The "Quijotadas" for string quartet is similar, but has a much stronger Latin feel to it. To me, it's the most musically substantial composition on the album. While I enjoyed it the first time I heard it, I know repeated hearings will reveal more of the complex structure of the work.

My favorite track was the "Danza de los Saqsampills" for two marimbas. It's a uniquely Frank work, but if I had to describe it in other terms, I'd call it a Latin-American Steve Reich homage (which only hints at what the work sounds like). A better description might be that this is simply six minutes of fun.

The works are performed by the ALIAS Chamber Ensemble, a group Frank has worked closely with. The ensemble know and understand Frank's compositional language, which really adds to the performances.

I have to admit I didn't know a lot about Gabriela Frank before getting this recording. But now that I've listened to it, I'd like to explore her music further.

If you're looking for a fresh compositional voice (especially if you like chamber music), then I highly recommend giving Hilos a listen.

Sunday, June 05, 2011

Berlin: City Sounds Truly Astound

City Sounds: Step 1 - Berlin
Various Artists
Naive Gaiety

It's a tossup as to whether I'm more excited about the concept or the execution of this new series from Gaite Lyrique.

The concept's a great one: document the growth of a city's musical scene by collecting examples of all the stylistic threads that make up that city's "sound." Get tracks from the bands that started the scene, the groups that followed (or in some cases reacted against) them, and then present some forward-looking bands that suggest where the scene might be going. Do that, and you have a look at the past, present and possible future of a musical scene. The concept's solid, and the label promises that this will be part of an ongoing series of urban musical portraits.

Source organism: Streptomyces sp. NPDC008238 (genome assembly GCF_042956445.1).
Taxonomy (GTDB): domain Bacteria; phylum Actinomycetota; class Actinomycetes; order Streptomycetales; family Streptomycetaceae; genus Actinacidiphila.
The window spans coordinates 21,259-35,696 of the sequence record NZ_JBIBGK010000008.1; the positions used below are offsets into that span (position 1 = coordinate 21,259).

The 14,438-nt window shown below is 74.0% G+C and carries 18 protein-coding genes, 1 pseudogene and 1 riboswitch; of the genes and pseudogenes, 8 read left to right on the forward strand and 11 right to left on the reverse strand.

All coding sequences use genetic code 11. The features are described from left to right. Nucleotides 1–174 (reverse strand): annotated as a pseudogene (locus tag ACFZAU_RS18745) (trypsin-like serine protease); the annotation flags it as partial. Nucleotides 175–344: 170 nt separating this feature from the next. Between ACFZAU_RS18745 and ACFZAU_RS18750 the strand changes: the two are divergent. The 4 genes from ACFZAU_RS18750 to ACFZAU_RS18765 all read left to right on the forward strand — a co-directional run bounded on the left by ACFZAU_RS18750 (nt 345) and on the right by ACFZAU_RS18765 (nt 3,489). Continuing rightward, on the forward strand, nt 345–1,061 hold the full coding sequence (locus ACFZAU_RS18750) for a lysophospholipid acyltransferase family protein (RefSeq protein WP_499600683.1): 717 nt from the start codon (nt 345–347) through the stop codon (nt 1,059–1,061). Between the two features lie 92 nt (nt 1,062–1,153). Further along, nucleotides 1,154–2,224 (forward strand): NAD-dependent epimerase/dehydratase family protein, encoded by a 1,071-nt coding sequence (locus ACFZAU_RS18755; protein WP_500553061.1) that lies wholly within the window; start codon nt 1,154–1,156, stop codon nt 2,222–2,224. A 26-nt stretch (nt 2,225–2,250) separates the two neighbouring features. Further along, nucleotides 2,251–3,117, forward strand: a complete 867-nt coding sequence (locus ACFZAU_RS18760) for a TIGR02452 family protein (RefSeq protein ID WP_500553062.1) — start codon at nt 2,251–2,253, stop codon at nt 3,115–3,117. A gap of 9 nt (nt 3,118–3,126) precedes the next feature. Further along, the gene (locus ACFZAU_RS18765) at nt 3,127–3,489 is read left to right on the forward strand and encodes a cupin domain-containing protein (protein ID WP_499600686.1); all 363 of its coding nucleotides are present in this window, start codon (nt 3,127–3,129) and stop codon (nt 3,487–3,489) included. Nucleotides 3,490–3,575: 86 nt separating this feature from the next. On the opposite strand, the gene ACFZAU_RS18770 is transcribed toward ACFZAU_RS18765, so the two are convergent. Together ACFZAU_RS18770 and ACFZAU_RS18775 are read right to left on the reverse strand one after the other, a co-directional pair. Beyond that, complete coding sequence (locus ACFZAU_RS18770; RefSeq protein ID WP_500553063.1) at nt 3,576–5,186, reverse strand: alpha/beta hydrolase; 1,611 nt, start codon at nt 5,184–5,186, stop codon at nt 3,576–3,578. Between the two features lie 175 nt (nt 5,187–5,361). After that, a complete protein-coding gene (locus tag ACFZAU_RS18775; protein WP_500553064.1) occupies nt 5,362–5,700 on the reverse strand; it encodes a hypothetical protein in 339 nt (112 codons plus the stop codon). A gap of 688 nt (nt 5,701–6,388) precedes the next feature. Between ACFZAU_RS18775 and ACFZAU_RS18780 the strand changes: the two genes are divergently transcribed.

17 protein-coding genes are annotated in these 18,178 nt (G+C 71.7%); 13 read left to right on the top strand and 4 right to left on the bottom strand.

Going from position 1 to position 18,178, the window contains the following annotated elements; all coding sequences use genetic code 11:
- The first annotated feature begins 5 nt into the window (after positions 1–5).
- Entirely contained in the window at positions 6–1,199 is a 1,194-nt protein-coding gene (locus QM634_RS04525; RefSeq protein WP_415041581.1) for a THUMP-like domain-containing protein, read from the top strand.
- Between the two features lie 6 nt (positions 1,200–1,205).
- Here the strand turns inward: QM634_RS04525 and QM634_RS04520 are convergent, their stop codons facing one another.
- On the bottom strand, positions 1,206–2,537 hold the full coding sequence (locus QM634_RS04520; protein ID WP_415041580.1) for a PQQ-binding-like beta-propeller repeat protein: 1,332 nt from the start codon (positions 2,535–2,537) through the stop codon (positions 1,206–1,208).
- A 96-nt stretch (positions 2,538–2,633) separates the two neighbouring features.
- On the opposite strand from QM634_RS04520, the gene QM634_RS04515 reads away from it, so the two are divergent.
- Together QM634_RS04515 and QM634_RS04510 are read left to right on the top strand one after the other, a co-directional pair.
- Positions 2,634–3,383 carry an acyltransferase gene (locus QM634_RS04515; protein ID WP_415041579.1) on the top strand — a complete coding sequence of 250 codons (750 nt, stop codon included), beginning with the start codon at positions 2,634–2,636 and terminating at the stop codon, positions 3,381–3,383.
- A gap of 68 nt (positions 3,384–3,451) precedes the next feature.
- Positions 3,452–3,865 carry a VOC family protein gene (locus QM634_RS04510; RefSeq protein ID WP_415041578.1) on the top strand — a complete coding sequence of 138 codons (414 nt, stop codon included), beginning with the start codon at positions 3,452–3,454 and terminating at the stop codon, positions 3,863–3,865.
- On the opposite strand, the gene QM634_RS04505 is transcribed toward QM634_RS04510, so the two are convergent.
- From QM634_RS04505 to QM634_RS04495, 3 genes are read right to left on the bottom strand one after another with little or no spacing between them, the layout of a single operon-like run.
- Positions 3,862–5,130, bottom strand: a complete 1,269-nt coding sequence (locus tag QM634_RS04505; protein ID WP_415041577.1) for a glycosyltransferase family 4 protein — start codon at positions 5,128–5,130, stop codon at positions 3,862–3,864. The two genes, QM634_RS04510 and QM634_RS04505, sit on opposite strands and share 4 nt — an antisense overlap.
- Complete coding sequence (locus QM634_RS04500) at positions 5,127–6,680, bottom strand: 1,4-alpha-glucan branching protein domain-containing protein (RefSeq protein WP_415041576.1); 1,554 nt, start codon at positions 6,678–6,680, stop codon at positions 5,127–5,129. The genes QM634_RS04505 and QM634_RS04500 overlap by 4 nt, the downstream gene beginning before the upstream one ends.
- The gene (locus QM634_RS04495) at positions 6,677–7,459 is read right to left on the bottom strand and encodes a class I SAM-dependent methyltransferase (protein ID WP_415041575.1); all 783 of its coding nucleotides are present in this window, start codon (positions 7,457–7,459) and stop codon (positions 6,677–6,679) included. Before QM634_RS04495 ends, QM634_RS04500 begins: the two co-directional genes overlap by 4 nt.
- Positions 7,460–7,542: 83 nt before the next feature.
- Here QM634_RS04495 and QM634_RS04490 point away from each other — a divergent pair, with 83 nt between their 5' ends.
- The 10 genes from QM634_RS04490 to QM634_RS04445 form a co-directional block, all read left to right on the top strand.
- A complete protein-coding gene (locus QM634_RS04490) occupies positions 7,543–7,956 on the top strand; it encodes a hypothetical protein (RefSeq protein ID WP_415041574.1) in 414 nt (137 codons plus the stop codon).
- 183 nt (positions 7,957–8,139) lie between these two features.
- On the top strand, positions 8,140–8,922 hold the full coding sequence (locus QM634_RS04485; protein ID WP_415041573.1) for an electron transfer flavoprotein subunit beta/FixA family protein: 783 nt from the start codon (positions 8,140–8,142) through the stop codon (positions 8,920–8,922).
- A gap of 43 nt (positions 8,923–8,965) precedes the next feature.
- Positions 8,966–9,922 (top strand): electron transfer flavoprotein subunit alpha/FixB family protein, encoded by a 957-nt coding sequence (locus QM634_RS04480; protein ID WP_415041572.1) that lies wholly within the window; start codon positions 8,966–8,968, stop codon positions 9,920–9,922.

OK, the concept's cool, but what about execution? City Sounds: Step 1: Berlin answers that question -- it's pretty good. The collection breaks down the past/present/future music scene of Berlin into six categories, each with their own CD. The set starts with Krautrock a la New Wave. It then moves to two discs of Indie Electronica, and Experiemental. Discs four and five take us to the present with Electro Clash and Performances, and Techno, House and Minimal respectively. The final disc is simply titled "Berlin Next!"

Whatever happened to --?
If you're into any of the styles represented, you might have some quibbles with the selections. Kraftwerk and Can, for example, are conspicuously absent from the Krautrock disc. I'm willing to chalk up any high-profile omissions to licensing issues rather than oversight, and consider what's there, rather than what isn't. With this set, no one track makes or breaks the collection. In a way, they're all points on a graph (or rather dots in a pointillist painting). It's the totality of all the tracks combined that give you the whole picture.